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Five Things You Need to Know: Where We Stand; The Trouble With India; It's Hammer Time; Real Estate and the Terrible, Horrible, No Good, Very Bad Day; Prioritization Problem?

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What you need to know (and what it means)!

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Minyanville's daily Five Things You Need to Know to stay ahead of the pack on Wall Street:

1. Where We Stand

As we open the week, here is where we stand with the major bullish percent indicators (for a brief two-part tutorial on how to read and understand point and figure bullish percent charts, go here):

The charts above are courtesy StockCharts.com.

As well, StockCharts.com charts S&P sector bullish percent charts. The principles are the same for the sectors. A chart in Os indicates supply in control of that particular sector. A chart in Xs indicates demand in control. As with the market bullish percents the risk levels 70% and above high risk, 30% and below low risk, are important.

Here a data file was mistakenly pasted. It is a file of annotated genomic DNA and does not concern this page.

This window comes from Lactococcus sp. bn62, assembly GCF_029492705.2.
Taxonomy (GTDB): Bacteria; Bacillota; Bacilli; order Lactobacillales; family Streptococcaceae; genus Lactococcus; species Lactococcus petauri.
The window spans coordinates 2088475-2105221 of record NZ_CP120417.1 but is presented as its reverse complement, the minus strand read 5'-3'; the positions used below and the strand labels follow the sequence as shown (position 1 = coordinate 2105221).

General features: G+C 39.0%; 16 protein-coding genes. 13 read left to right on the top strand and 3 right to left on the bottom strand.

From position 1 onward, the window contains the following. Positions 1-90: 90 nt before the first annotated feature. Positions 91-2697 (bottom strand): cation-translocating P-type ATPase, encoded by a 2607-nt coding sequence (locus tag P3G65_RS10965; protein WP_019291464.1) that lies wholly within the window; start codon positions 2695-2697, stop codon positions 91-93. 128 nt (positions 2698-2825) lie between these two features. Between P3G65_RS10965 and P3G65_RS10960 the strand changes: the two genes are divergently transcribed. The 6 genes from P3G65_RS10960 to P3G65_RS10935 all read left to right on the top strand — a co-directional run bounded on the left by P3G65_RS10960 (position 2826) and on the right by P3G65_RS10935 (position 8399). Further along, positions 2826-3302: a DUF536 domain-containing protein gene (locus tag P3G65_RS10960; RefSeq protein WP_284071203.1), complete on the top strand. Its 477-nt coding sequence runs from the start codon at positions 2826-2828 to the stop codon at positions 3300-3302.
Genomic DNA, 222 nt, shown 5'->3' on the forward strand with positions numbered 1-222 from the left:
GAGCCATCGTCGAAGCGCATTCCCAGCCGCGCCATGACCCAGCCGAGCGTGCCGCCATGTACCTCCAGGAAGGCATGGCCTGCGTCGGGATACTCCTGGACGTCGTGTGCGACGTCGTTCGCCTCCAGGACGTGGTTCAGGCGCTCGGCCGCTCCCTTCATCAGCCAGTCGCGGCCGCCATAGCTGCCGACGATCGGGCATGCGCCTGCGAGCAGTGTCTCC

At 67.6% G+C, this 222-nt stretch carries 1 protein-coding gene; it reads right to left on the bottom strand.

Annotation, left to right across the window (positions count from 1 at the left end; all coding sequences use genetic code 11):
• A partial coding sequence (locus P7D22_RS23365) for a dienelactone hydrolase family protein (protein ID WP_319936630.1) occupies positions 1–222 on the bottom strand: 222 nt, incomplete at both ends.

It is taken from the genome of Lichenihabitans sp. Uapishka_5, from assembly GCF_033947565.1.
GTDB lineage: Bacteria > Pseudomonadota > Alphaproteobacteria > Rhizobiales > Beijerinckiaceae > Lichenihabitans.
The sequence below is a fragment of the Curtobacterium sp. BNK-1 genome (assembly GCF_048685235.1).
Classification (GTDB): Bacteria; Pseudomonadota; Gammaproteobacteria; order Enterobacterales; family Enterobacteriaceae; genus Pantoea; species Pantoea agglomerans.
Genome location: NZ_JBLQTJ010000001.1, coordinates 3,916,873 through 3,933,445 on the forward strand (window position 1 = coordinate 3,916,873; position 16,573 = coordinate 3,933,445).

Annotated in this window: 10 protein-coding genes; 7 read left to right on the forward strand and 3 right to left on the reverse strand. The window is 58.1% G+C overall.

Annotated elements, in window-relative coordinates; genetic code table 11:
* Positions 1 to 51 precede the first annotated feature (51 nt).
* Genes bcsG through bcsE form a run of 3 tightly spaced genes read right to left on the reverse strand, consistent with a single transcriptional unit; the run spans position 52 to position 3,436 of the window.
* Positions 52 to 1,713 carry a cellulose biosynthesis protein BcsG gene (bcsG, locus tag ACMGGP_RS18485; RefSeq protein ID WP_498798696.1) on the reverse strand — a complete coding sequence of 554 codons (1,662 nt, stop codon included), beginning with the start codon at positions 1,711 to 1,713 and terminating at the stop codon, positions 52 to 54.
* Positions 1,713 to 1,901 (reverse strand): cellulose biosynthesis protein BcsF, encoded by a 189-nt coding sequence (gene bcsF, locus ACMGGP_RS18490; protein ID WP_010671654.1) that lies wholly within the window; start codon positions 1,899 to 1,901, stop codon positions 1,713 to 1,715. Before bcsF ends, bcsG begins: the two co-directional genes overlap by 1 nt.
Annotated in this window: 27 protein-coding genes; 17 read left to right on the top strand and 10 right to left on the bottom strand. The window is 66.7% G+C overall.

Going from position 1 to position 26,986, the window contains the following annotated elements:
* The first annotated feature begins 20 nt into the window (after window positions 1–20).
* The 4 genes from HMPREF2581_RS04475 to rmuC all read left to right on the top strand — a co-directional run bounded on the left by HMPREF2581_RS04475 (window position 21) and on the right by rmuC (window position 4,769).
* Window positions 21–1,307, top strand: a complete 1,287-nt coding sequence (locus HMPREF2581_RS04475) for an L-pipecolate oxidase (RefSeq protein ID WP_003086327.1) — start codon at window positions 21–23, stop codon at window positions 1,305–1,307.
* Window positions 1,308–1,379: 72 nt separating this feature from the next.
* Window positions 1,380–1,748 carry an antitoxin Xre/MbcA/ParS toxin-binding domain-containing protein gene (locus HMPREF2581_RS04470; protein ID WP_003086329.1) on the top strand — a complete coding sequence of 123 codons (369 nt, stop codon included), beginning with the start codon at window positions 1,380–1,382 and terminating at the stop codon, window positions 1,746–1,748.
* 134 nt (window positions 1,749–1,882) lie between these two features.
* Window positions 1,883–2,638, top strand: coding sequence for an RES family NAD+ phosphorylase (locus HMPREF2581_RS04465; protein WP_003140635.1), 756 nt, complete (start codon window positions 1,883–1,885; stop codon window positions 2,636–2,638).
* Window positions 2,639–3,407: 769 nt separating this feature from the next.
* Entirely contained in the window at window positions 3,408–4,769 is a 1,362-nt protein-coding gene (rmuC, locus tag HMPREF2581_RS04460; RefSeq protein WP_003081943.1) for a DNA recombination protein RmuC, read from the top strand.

Below are some important negative sector bullish percent readings:

Are there any positive sectors? Two... barely.


2. The Trouble With India

Crumbling roads, jammed airports, and power blackouts could hobble growth in India, says BusinessWeek in its most recent cover story.

  • Among problems with India outlined in the most recent BusinessWeek cover story is an infrastructure deficit "so critical that it could prevent India from achieving the prosperity that finally seems to be within its grasp."
  • Inflation is running at a two-year high of 6.7%.
  • As much as 40% of farm produce is lost because it rots in the field or spoils en route to consumers due to poor transportation networks.
  • Nearly all sectors of the country's management are riddled with graft.
  • And just about every foreign company operating in India has a horror story of the hardships of doing business there, the magazine says.
  • Really, could things in India be made to sound any worse?
  • With that litany of woes we surely don't want to hold any India-related equities investments, right?